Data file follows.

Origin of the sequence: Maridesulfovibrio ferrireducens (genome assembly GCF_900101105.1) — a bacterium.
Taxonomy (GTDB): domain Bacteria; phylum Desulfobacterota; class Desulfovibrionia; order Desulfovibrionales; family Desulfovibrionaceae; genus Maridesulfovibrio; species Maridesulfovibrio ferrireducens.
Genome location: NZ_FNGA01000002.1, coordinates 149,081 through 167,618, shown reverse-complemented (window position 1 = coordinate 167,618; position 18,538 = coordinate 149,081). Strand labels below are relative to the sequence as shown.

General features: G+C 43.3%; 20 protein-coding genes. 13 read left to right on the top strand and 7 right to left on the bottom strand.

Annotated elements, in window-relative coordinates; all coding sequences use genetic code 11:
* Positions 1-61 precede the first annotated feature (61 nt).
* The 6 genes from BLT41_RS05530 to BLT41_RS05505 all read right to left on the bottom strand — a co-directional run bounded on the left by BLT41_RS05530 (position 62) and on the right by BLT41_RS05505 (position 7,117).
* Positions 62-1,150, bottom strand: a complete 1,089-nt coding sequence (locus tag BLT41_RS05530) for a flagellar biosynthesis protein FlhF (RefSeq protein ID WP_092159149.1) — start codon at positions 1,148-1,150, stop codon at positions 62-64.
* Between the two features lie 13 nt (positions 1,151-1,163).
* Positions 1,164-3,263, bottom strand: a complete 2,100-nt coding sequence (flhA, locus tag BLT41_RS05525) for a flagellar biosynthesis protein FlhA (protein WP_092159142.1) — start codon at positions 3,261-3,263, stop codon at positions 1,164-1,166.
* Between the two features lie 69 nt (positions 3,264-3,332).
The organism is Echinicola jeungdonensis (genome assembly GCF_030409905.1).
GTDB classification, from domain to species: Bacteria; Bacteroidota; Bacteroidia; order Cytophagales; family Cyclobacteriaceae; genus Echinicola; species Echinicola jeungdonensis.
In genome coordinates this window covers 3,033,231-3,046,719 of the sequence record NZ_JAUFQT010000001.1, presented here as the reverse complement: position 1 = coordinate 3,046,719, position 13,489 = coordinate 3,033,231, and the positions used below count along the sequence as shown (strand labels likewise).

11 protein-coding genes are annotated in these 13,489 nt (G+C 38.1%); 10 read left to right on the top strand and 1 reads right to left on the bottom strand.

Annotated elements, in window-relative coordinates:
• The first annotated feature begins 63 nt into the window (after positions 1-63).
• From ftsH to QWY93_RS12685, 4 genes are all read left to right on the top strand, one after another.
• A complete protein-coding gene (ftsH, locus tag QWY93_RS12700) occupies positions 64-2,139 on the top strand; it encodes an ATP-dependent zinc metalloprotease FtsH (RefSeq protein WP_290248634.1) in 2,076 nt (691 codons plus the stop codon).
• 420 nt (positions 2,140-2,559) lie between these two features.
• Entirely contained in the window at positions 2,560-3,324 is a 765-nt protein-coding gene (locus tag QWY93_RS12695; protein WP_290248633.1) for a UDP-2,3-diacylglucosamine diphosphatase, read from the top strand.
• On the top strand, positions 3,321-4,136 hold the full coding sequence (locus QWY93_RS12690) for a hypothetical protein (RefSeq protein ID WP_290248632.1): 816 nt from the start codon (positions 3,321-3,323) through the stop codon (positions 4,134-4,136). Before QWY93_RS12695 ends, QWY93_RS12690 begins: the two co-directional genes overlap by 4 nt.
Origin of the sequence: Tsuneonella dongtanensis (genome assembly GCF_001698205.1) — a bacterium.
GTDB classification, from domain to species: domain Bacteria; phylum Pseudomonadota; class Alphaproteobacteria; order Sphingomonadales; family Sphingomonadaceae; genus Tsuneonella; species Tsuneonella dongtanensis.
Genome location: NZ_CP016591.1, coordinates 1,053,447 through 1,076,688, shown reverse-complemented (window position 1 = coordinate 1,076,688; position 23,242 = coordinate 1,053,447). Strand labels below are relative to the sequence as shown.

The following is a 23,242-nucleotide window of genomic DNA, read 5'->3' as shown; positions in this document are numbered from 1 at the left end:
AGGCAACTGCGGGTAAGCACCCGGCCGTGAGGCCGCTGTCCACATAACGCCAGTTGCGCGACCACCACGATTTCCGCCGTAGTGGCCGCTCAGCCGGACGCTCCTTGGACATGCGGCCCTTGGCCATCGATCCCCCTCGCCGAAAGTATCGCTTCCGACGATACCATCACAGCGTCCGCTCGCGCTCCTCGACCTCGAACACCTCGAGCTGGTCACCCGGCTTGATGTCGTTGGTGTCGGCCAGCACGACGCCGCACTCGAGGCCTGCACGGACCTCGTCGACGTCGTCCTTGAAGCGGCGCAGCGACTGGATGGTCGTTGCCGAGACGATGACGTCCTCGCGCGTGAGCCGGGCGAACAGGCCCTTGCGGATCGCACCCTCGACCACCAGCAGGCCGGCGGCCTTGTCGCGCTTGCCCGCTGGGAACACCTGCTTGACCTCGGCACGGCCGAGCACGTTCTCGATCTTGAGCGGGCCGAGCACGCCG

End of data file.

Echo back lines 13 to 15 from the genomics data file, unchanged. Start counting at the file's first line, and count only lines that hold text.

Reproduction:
GTDB classification, from domain to species: Bacteria; Bacteroidota; Bacteroidia; order Cytophagales; family Cyclobacteriaceae; genus Echinicola; species Echinicola jeungdonensis.
In genome coordinates this window covers 3,033,231-3,046,719 of the sequence record NZ_JAUFQT010000001.1, presented here as the reverse complement: position 1 = coordinate 3,046,719, position 13,489 = coordinate 3,033,231, and the positions used below count along the sequence as shown (strand labels likewise).

11 protein-coding genes are annotated in these 13,489 nt (G+C 38.1%); 10 read left to right on the top strand and 1 reads right to left on the bottom strand.